What is a Dental Bridge?
A fixed (permanent) reconstruction is a dental bridge that replaces one or more missing teeth in your mouth. The look, form, and role of natural teeth are imitated by dental bridges. For every patient, they are also custom-made.
In more severe cases, multiple dental bridges may be required by a patient. This is called “full mouth recovery.” Your dentist may prescribe dentures instead if you have a lot of teeth missing.
The majority of dental bridges are built of porcelain. For protection, they are affixed to a metal frame. Other dental bridges are made of “all-ceramic,” a mixture of porcelain and other look-alike materials.
Your dentist can remove a certain quantity of tooth structure from the abutment teeth before dental bridge placement. Abutment teeth refer to the teeth that on either side reinforce the dental bridge. For both the front and back teeth, the amount of tooth structure removal required for dental bridges is the same.
Why am I in need of a bridge?
A bridge is a replacement tooth or teeth custom-made that fills the space where one or more teeth are missing.
The bridge restores the bite and helps to maintain your face’s natural form.
The measures involved in making your bridge will be reviewed in this brochure. Based on your individual needs, your dentist will decide which form of bridge is better for you.
Why should I think to go for a Dental Bridge?
A tooth that is missing is a serious matter. Teeth are made to collaborate. The neighbouring teeth can tilt or drift into empty space when you lose a tooth. Your teeth can even move up or down in space in the opposite jaw. This can affect the bite and put more pressure on the joints of your teeth and jaw, possibly causing pain and damage.
Teeth that have tipped or drifted are more difficult to clean as well. This puts them at a higher risk of gum disease and tooth decay.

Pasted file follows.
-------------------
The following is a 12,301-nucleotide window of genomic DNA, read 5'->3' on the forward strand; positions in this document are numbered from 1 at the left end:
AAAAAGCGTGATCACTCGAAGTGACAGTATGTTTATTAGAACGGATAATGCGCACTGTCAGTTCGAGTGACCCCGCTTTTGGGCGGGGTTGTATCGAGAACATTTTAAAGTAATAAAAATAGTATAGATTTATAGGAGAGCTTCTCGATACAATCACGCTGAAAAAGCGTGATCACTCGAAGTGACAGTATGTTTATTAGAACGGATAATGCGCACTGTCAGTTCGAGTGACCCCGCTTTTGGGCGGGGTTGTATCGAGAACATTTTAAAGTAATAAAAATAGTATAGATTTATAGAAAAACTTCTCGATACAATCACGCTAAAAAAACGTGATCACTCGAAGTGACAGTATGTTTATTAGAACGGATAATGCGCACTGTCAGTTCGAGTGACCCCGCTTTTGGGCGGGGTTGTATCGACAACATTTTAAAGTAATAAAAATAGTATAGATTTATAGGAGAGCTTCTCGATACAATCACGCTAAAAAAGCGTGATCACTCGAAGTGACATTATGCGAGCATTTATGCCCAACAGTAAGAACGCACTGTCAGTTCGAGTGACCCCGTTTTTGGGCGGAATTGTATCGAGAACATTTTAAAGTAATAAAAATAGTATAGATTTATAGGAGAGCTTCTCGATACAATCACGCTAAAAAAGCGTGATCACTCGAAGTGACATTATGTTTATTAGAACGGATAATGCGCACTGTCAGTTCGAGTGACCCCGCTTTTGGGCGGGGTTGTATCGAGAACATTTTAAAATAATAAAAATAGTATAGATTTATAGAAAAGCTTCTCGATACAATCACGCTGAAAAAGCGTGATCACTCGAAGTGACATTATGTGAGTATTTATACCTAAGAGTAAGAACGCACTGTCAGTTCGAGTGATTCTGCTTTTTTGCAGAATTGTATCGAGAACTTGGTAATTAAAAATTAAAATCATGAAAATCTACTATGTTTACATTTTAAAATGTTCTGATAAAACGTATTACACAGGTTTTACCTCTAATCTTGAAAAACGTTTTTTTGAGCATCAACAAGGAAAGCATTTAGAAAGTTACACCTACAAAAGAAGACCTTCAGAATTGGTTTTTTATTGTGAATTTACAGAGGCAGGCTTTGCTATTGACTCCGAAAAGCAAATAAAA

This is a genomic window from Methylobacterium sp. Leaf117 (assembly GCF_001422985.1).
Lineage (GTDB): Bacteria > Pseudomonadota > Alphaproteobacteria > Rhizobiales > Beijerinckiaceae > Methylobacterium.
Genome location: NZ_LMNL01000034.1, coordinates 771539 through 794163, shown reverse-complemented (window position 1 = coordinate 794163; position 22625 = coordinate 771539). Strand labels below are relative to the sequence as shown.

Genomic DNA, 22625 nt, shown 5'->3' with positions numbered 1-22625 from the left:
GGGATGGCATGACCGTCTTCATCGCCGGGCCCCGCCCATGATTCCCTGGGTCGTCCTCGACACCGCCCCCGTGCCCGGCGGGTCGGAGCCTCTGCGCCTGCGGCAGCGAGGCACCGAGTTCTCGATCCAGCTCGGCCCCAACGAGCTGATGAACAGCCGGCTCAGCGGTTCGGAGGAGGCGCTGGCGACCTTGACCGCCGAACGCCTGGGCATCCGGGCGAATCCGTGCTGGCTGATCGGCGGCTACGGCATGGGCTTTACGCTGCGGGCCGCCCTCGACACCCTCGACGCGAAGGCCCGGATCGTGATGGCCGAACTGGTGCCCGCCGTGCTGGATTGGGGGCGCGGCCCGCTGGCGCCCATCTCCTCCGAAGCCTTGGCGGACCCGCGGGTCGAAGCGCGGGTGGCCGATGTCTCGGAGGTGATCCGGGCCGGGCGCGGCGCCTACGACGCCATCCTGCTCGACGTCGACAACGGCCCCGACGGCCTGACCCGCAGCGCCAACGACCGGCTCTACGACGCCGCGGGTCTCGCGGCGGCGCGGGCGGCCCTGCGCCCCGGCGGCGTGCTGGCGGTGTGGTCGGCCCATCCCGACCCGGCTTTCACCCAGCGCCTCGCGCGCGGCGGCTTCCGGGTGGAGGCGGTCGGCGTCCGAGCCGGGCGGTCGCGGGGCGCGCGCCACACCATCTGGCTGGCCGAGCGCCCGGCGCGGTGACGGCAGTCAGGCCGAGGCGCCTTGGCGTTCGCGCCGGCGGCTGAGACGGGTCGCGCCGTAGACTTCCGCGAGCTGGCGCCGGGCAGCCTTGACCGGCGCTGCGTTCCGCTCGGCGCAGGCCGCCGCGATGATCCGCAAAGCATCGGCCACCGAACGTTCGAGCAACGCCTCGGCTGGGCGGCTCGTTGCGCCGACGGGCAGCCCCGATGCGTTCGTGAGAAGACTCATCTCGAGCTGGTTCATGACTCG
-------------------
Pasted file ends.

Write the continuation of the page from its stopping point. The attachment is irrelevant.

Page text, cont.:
The bone may shrink when a tooth is missing. If that occurs, the way the jawbone supports the lips and cheeks may change. This can make your face look older over time.
If the patient already has permanent dental crowns on the abutment (supporting) teeth, most dentists prefer bridges over implants. If you do not get implants for medical reasons, they can also prescribe a dental bridge.
Patients may need a dental bridge, similar to dental implants, after tooth extraction or tooth loss, usually because of:
- Severe decay of the tooth
- Either trauma or disability
- Periodontal disorder
- Old age
Caring for the bridge of your
When the support teeth or the jawbone are weakened by dental illness, a bridge may fail. For good oral health, follow these tips:
- Wash your teeth twice a day and floss or every day use another cleaner between-the-teeth. Brushing and brushing between the teeth helps to dissolve plaque, a bacterial sticky film that often forms on the teeth.
- Between your teeth and under the bridge, always clean. Many kinds of flossers, picks, or little brushes are available. Your dentist will help you decide which bridge is best.
- For tests and professional cleanings, see your dentist regularly.
- Feed a balanced diet.
Schedule a Consultation